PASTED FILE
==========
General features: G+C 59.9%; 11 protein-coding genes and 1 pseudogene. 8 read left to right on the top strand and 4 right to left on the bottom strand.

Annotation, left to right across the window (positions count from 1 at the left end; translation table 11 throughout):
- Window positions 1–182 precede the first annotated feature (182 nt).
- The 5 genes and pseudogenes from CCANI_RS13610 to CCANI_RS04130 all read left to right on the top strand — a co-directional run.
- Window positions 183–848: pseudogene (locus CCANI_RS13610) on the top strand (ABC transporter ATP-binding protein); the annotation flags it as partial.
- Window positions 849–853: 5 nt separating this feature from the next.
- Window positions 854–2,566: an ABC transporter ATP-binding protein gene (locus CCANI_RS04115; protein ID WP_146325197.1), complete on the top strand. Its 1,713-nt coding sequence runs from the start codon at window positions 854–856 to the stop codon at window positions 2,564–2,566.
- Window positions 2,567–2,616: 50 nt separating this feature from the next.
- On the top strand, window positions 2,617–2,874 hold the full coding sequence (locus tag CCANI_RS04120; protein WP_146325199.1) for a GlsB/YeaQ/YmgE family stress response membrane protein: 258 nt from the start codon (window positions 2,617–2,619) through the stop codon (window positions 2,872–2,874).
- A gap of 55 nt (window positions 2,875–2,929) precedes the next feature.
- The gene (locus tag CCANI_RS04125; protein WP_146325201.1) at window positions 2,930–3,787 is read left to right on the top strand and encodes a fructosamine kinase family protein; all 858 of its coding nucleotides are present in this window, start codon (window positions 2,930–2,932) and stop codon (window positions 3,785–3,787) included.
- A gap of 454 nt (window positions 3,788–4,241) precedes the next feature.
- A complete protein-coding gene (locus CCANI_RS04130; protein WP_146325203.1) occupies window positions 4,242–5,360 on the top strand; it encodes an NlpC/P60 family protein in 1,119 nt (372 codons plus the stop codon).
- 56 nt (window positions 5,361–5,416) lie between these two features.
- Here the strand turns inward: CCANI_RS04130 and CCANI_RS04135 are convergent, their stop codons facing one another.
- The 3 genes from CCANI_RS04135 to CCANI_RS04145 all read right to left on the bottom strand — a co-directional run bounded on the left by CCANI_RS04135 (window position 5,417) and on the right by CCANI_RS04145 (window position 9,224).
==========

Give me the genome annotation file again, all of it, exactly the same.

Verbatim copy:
General features: G+C 59.9%; 11 protein-coding genes and 1 pseudogene. 8 read left to right on the top strand and 4 right to left on the bottom strand.

Annotation, left to right across the window (positions count from 1 at the left end; translation table 11 throughout):
- Window positions 1–182 precede the first annotated feature (182 nt).
- The 5 genes and pseudogenes from CCANI_RS13610 to CCANI_RS04130 all read left to right on the top strand — a co-directional run.
- Window positions 183–848: pseudogene (locus CCANI_RS13610) on the top strand (ABC transporter ATP-binding protein); the annotation flags it as partial.
- Window positions 849–853: 5 nt separating this feature from the next.
- Window positions 854–2,566: an ABC transporter ATP-binding protein gene (locus CCANI_RS04115; protein ID WP_146325197.1), complete on the top strand. Its 1,713-nt coding sequence runs from the start codon at window positions 854–856 to the stop codon at window positions 2,564–2,566.
- Window positions 2,567–2,616: 50 nt separating this feature from the next.
- On the top strand, window positions 2,617–2,874 hold the full coding sequence (locus tag CCANI_RS04120; protein WP_146325199.1) for a GlsB/YeaQ/YmgE family stress response membrane protein: 258 nt from the start codon (window positions 2,617–2,619) through the stop codon (window positions 2,872–2,874).
- A gap of 55 nt (window positions 2,875–2,929) precedes the next feature.
- The gene (locus tag CCANI_RS04125; protein WP_146325201.1) at window positions 2,930–3,787 is read left to right on the top strand and encodes a fructosamine kinase family protein; all 858 of its coding nucleotides are present in this window, start codon (window positions 2,930–2,932) and stop codon (window positions 3,785–3,787) included.
- A gap of 454 nt (window positions 3,788–4,241) precedes the next feature.
- A complete protein-coding gene (locus CCANI_RS04130; protein WP_146325203.1) occupies window positions 4,242–5,360 on the top strand; it encodes an NlpC/P60 family protein in 1,119 nt (372 codons plus the stop codon).
- 56 nt (window positions 5,361–5,416) lie between these two features.
- Here the strand turns inward: CCANI_RS04130 and CCANI_RS04135 are convergent, their stop codons facing one another.
- The 3 genes from CCANI_RS04135 to CCANI_RS04145 all read right to left on the bottom strand — a co-directional run bounded on the left by CCANI_RS04135 (window position 5,417) and on the right by CCANI_RS04145 (window position 9,224).